The RecBCD enzyme is a complex heterotrimeric helicase/nuclease that initiates recombination at double-stranded DNA breaks. In Escherichia coli, its activities are regulated by the octameric recombination hotspot, χ (5'-GCTGGTGG), which is read as a single-stranded DNA sequence while the enzyme is unwinding DNA at over ∼1,000 bp/s. Previous studies implicated the RecC subunit as the "χ-scanning element" in this process. Site-directed mutagenesis and phenotypic analyses identified residues in RecC responsible for χ recognition [Handa N, et al., (2012) Proc Natl Acad Sci USA, 10.1073/pnas.1206076109]. The genetic analyses revealed two classes of mutants. Here we use ensemble and single-molecule criteria to biochemically establish that one class of mutants (type 1) has lost the capacity to recognize χ (lost-recognition), whereas the second class (type 2) has a lowered specificity for recognition (relaxed-specificity). The relaxed-specificity mutants still recognize canonical χ, but they have gained the capacity to precociously recognize single-nucleotide variants of χ. Based on the RecBCD structure, these mutant classes define an α-helix responsible for χ recognition that is allosterically coupled to a structural latch. When opened, we propose that the latch permits access to an alternative exit channel for the single-stranded DNA downstream of χ, thereby avoiding degradation by the nuclease domain. These findings provide a unique perspective into the mechanism by which recognition of a single-stranded DNA sequence switches the translocating RecBCD from a destructive nuclease to a constructive component of recombinational DNA repair.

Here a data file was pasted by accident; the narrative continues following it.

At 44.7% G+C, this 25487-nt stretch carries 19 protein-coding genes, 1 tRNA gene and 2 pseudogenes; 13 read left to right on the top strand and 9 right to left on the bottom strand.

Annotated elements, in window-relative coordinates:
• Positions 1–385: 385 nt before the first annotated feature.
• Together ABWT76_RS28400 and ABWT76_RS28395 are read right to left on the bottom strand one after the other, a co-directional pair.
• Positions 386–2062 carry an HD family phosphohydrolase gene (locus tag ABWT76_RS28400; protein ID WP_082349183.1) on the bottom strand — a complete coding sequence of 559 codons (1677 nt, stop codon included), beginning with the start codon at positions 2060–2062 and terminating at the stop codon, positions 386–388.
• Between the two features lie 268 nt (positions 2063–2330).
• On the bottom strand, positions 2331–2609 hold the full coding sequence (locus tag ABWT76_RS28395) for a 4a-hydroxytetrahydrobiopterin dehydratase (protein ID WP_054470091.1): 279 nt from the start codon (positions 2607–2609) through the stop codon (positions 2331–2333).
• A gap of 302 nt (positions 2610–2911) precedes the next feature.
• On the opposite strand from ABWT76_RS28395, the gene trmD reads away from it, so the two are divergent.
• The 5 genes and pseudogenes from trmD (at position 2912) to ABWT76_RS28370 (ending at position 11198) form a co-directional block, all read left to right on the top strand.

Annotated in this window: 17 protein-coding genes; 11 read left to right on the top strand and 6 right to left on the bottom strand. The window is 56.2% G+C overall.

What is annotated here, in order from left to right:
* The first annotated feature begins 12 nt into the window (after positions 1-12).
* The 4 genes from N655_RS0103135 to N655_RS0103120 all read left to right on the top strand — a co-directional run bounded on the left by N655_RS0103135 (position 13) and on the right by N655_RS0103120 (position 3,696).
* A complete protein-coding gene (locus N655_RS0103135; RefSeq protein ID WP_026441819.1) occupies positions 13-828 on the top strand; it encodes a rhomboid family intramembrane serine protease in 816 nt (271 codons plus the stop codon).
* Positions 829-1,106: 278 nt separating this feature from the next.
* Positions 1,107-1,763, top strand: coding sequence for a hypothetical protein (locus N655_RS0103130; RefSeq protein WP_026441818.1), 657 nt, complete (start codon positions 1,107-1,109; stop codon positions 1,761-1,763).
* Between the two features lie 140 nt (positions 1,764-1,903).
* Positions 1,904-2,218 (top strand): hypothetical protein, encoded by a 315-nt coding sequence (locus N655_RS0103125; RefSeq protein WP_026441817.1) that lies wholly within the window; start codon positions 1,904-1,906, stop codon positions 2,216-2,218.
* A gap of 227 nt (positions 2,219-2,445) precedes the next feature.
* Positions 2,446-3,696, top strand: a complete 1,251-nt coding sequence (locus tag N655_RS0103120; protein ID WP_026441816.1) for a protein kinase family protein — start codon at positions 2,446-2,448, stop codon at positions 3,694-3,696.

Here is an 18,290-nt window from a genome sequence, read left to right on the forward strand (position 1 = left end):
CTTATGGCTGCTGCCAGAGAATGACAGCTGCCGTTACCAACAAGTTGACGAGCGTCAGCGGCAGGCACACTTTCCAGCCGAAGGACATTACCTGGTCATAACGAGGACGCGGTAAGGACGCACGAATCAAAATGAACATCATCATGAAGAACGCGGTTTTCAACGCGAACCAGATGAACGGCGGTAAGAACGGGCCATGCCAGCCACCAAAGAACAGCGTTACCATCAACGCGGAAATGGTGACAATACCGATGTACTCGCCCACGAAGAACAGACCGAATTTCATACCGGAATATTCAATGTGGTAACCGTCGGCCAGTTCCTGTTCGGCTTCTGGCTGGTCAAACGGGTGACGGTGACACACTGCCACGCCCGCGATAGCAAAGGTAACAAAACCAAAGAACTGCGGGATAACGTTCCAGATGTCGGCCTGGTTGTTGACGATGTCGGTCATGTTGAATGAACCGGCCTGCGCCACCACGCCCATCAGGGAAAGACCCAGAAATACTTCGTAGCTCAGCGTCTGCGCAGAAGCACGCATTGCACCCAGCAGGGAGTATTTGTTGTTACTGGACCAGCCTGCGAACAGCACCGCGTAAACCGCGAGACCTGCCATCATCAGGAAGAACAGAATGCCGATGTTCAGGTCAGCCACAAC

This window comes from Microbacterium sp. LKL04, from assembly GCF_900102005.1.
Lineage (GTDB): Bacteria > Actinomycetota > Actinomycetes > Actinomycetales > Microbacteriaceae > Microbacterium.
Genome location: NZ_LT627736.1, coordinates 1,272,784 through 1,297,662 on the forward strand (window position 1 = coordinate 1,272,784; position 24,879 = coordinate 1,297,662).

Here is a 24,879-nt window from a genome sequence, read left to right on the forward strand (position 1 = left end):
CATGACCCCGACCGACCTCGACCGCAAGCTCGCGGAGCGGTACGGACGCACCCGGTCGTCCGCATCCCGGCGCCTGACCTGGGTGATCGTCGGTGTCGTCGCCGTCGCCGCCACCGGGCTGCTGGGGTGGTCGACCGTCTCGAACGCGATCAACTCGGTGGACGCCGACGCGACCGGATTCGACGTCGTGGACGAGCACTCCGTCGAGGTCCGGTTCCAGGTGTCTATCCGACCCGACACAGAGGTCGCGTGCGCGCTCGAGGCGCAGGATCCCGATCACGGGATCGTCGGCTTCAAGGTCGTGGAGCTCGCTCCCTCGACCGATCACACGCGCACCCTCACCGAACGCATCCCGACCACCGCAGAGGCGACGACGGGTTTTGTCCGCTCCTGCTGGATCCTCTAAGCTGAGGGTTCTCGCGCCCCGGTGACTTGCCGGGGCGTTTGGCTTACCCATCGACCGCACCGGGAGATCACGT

|Number of pages||6|
|Journal||Proceedings of the National Academy of Sciences of the United States of America|
|Publication status||Published - 2012|